Steel For Brains recently conducted an interview with former PANTERA and current DOWN singer Philip Anselmo. A couple of excerpts from the chat follow below.Steel For Brains: From the moment you knew this was what you wanted to — where you knew music was a part of your heart and soul — what's that journey been like for you up to this point? Anselmo: You know, honestly, I think if you look at anybody's life, everybody's gonna have ups and downs, highs, lows, etc., and all of that. Believe me, it's well documented that I've been there, and that is absolutely the case. But, right now…at this juncture in my career, I gotta say, you know, aside from the obvious lows that have been, once again, well documented in the past and very well known, right now I'm at a very sturdy place. I'm in a very comfortable-in-my-skin place, and I feel very, very blessed to have had such a great, insane fanbase. No matter what fucking band it's been a part of. It's the fans really, man, that make this shit so worthwhile, because I've said it before, but I'll say it again: I am a fucking music fan first. Matter of fact, I'm a geek, man. I'm a fucking nerd. I love music. I've collected for years, and nothing's changed, man! I still do the same thing. This whole ride through this music that I love so much and my peers that are a part of this music and my influences and all the bands that are a part of it that I've become friends with over the years, it's just amazing. It's been an amazing journey, and I'm a very happy person right now. It feels great to have this freedom, so to speak, to create music and have it be absolutely on my terms and to be accepted. So, I don't know, man. This is a fantastic time in life. It's been a fantastic journey despite the downs, and really I'm the type of person that cannot live in the past. I like to put one fucking foot in front of the other and make something of the day. Something positive and something worthwhile. What a ride. Steel For Brains: With that, what's been the greatest challenge for you in that journey? Anselmo: For me, I think the biggest thing was when I first injured my back, back in the '90s. That was like… I don't know… it felt like the world was caving in on me, because I was, before that, I had this unstoppable drive and this absolute confidence about myself and the performance and my personality on stage. Once I injured myself, there became this vulnerability that I hated, and I despised that particular thing — the feeling of vulnerability and also the chronic pain that came with it. So, really all of that was a gigantic challenge, and I was very young when that shit happened, and I made every fucking rookie mistake in the book with drugs and fell into that fucking trap, but, you know, climbing out of that trap made me stronger. It made me a stronger person, and made me appreciate things around me a whole lot more. Then obviously the death of Dimebag [PANTERA guitarist] is still a gigantic motherfucking dagger in my fucking heart that I live with every fucking day. That's my personal thing that I gotta live with, and I'm just gonna leave it at that, because I think that everybody that loved PANTERA probably feels the same way, except the difference is I was in the room when we were creating all these albums. I was on the bus when we toured the living fuck out of every one of these fucking albums that we did together, so for me it's definitely a more personal thing.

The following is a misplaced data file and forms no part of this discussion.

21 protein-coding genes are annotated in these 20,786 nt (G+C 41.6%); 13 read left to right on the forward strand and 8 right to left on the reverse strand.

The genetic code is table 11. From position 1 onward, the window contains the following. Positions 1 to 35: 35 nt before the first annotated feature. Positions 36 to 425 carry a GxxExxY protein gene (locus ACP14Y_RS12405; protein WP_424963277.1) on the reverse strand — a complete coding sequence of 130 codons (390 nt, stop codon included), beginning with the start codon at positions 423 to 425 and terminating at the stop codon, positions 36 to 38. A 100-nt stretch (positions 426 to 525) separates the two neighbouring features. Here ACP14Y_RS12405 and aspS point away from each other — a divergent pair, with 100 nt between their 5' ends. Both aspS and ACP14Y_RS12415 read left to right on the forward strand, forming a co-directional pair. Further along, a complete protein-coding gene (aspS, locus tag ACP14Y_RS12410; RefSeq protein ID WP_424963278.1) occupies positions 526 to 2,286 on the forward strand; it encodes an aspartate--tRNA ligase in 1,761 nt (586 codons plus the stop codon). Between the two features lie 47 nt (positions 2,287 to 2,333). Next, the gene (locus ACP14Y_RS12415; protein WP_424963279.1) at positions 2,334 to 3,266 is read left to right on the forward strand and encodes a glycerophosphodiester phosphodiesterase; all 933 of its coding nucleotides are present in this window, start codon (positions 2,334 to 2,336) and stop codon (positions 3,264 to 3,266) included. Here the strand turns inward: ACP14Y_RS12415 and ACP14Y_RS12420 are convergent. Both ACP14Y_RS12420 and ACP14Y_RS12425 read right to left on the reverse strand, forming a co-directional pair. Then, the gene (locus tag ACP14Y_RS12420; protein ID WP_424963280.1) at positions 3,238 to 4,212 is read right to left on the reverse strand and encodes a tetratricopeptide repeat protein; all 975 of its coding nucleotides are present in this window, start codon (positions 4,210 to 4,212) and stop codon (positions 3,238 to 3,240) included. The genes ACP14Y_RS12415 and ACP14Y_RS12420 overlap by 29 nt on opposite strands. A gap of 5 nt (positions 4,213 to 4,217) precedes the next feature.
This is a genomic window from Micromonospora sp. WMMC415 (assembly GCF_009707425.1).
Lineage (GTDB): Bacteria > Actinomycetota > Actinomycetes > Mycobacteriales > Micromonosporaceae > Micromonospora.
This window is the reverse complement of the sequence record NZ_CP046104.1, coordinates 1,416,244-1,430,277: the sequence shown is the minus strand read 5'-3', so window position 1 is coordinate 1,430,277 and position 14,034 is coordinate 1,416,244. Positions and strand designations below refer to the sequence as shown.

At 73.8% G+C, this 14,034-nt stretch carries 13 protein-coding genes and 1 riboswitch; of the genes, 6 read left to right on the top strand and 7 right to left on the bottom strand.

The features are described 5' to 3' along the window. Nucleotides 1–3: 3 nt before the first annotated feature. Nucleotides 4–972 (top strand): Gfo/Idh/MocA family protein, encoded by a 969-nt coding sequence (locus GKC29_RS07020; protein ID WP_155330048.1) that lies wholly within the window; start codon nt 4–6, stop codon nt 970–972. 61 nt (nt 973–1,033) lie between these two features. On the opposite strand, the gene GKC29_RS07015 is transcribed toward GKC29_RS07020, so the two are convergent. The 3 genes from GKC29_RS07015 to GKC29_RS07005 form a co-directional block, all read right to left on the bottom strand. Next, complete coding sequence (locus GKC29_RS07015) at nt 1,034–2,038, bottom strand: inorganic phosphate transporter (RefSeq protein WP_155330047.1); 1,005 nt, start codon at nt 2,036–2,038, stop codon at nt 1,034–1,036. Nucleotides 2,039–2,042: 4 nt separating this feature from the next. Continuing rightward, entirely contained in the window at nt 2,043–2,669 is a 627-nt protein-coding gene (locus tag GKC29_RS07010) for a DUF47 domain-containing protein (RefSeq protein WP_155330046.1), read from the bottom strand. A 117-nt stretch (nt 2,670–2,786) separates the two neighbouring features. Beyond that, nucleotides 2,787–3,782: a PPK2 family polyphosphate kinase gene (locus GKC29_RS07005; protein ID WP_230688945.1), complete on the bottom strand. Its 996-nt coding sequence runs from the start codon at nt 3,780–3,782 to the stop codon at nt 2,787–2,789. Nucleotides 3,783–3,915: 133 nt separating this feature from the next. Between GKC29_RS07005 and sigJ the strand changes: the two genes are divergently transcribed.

Steel For Brains: Given your experience throughout all those years, what do you see now as the potentially biggest challenge facing an artist hoping to make viable music or art in 2013? Anselmo: I would suggest to any up-and-coming band out there that the most important thing that you do, no matter what music or what type of music that you play, is to go back and do your fucking homework. Go listen to the decades of music that preceded the genre that you're currently into, because music history is a vast thing. Lord only knows what came first — the chicken or the fucking egg, but do yourself a favor and don't just be influenced by your favorite two or three bands, because you're just gonna end up sounding like those two or three bands. I would take twenty influences and use every bit of those influences to your advantage. Eventually, you keep the same lineup in the band, and you grow with those individuals, with twenty, thirty, forty different fucking influences. Eventually, originality will rear its head. Finally, I would say music, in general, in my opinion has no fucking rules at all. There's no set of rules as far as how a song should be written or how an expression of music should be made, so don't let other people fucking get into your head. Fucking do what feels right to you, and if someone tells you, "Hey, you're doin' it wrong," don't fucking listen to them, because there's no wrong way to play fucking music at all. Read the entire interview at Steel For Brains.